Several years ago we were asked to take part in a survey as to whether our clients faced difficulties obtaining flood insurance.
…At the time it wasn’t too much of an issue because of the ‘Statement of Principles’ agreement between the Government and insurance industry. But the survey didn’t ask the obvious question. If insurers are no longer obliged to provide flood cover under the agreement will the availability of flood cover be a problem?
The answer was pretty obvious, but because it wasn’t asked, we are now seeing the availability of flood cover for small businesses becoming a huge issue in some areas.
Under the ‘Statement of Principles’ agreement insurers agreed to maintain flood cover on homes and small businesses in all but the highest flood risk areas in return for the Government’s commitment for continued investment in flood defences.
However, with increasing concerns about climate change and the level of flood defence investment, insurers refused to renew the agreement and in 2016 it was replaced by Flood Re, a scheme funded by a £10.50 levy on all UK home policies. The scheme enables insurers to provide flood cover on most homes, but Flood Re does not apply to commercially owned property.
And that takes us back to the survey and the Government’s flawed analysis from which they concluded there was little evidence that affordable flood cover would not be available for small businesses in flood areas.
It was hardly rocket science to work out that once free of the obligations of the ‘Statement of Principles’ insurers would impose restrictions in areas they believe could flood in the future and complete exclusions or excesses of £50,000 or higher are now commonplace in higher risk flood areas.
It does not help that Government flood risk websites can frequently show an area as low or medium risk whereas insurers will say it is high risk. Insurers say they use sophisticated flood mapping tools, but many seem based on worst case scenario modelling and can defy logic given local knowledge. One property on a hill in Brighton really beggared belief.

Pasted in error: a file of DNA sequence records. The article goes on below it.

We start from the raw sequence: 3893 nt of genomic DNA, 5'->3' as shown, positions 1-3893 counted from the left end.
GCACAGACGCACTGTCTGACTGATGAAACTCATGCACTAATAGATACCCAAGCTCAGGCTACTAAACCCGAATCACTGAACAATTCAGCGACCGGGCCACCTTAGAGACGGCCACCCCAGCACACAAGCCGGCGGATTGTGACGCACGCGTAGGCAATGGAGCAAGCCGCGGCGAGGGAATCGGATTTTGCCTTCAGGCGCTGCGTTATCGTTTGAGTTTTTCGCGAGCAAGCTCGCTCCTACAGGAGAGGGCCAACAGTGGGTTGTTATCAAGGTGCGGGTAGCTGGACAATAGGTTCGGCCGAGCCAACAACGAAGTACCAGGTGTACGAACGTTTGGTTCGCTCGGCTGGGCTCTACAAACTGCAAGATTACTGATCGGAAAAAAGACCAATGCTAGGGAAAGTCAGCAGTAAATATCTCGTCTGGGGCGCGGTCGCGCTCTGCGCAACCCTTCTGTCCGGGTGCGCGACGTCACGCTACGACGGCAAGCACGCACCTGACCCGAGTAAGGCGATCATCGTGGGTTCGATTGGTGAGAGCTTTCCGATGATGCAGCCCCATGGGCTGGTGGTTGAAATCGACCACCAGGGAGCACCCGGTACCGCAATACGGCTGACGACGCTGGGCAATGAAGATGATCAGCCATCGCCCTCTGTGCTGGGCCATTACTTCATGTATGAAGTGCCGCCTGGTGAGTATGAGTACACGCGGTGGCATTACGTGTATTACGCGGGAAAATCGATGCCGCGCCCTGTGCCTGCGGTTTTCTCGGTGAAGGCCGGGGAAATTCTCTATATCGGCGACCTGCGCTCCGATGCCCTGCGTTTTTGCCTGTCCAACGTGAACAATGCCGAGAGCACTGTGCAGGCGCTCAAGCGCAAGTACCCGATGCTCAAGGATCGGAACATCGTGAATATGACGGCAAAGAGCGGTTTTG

There was a Government review in 2018 but it was based on a small 2017 survey before the problems we are now experiencing had really emerged and unbelievably less than 10% of the businesses surveyed were actually in high flood risk areas! They again concluded the lack of flood cover for small businesses was not a significant issue.
It appears the Government still hope that a solution will come from the insurance industry but as more insurers impose exclusions or restrictions this looks increasingly unlikely, and a Government backed scheme along the lines of Flood Re for businesses is possibly the only solution.
The Government are set to re-examine the issue by 2022 and this time will hopefully analyse the issue more thoroughly and realise the extent of the problem. However, small businesses need to get the issue of flood insurance on the Government’s agenda so if you are having a problem lobby your MP.
There are some possible solutions if you are having issues and more information can be obtained from the Flood Factsheet on the Nsure website.